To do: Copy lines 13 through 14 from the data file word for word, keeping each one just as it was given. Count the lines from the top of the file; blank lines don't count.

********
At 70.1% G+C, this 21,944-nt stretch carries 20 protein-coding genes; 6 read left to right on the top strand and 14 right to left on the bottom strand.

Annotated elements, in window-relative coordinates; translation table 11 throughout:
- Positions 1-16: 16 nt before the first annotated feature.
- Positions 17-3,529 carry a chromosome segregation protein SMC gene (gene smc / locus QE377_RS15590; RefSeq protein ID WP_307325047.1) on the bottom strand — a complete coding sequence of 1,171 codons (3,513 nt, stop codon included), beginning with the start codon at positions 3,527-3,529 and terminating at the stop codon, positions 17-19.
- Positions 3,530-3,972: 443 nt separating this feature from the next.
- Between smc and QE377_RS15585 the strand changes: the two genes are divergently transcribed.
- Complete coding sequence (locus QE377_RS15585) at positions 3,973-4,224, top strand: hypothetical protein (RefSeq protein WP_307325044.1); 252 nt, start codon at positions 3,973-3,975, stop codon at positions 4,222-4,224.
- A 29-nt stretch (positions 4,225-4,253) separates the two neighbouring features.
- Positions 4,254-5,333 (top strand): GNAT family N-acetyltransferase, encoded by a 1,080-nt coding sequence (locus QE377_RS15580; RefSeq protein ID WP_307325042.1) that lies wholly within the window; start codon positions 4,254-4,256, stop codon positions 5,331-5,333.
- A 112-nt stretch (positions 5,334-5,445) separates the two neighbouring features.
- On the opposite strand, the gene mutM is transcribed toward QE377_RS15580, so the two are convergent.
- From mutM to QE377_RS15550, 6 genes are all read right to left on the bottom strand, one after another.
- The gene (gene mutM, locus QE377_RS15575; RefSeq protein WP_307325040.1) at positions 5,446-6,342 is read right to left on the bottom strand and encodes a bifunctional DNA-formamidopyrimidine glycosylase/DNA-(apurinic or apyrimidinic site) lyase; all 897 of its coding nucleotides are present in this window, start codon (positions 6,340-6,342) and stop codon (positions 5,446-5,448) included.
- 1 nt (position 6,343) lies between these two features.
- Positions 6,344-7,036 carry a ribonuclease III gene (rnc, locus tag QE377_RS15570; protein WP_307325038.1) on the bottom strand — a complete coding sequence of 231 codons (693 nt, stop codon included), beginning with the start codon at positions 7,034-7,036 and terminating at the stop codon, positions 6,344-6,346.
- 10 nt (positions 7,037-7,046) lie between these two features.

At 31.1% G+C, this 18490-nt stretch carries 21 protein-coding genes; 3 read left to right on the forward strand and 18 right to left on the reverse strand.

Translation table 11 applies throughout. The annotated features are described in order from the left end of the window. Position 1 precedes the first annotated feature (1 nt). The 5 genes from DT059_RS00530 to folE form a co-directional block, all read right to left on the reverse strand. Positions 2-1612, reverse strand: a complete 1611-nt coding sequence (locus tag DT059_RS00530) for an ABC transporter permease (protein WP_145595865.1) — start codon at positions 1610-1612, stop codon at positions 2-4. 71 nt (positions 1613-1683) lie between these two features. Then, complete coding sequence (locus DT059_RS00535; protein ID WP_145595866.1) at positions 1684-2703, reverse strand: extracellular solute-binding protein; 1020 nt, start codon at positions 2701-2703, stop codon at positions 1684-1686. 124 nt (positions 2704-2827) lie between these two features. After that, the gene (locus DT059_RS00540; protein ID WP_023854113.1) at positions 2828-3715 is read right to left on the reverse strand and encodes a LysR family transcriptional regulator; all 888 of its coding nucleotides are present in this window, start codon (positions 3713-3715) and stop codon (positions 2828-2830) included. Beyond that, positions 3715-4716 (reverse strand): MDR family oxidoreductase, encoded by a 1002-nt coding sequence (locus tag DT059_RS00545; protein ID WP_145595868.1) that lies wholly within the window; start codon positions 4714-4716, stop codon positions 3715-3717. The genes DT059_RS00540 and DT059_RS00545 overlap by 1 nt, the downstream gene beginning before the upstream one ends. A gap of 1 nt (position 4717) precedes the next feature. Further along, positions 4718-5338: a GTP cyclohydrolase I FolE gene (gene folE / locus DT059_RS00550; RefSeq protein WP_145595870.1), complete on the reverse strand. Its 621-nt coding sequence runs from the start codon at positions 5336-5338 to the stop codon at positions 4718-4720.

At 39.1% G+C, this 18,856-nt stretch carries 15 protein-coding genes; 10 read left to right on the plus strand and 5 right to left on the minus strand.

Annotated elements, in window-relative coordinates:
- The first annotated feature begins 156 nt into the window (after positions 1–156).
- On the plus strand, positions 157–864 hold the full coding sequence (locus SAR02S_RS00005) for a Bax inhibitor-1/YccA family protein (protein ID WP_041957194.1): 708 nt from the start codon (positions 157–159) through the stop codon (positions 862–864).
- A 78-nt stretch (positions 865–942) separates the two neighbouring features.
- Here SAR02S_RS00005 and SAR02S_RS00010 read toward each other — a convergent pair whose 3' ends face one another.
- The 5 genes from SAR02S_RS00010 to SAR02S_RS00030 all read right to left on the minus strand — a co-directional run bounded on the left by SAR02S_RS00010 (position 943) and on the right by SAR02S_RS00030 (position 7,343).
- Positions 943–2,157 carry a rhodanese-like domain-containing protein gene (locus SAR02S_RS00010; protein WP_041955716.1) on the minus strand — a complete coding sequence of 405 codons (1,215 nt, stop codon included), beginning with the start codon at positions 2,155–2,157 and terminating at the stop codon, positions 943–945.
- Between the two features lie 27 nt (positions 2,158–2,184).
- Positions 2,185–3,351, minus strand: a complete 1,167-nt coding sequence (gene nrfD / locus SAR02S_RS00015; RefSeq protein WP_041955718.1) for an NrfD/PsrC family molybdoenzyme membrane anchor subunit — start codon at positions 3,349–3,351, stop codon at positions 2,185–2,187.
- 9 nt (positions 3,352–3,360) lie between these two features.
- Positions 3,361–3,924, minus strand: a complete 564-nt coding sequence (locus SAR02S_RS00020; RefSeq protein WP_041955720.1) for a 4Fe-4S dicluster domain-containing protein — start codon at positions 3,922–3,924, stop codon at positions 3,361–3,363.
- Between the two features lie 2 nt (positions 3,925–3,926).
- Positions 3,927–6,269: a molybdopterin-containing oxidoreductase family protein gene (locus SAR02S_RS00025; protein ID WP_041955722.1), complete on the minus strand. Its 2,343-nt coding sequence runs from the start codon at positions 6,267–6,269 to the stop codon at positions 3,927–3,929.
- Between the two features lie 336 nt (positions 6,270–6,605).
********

- The gene (gene mutM, locus QE377_RS15575; RefSeq protein WP_307325040.1) at positions 5,446-6,342 is read right to left on the bottom strand and encodes a bifunctional DNA-formamidopyrimidine glycosylase/DNA-(apurinic or apyrimidinic site) lyase; all 897 of its coding nucleotides are present in this window, start codon (positions 6,340-6,342) and stop codon (positions 5,446-5,448) included.
- 1 nt (position 6,343) lies between these two features.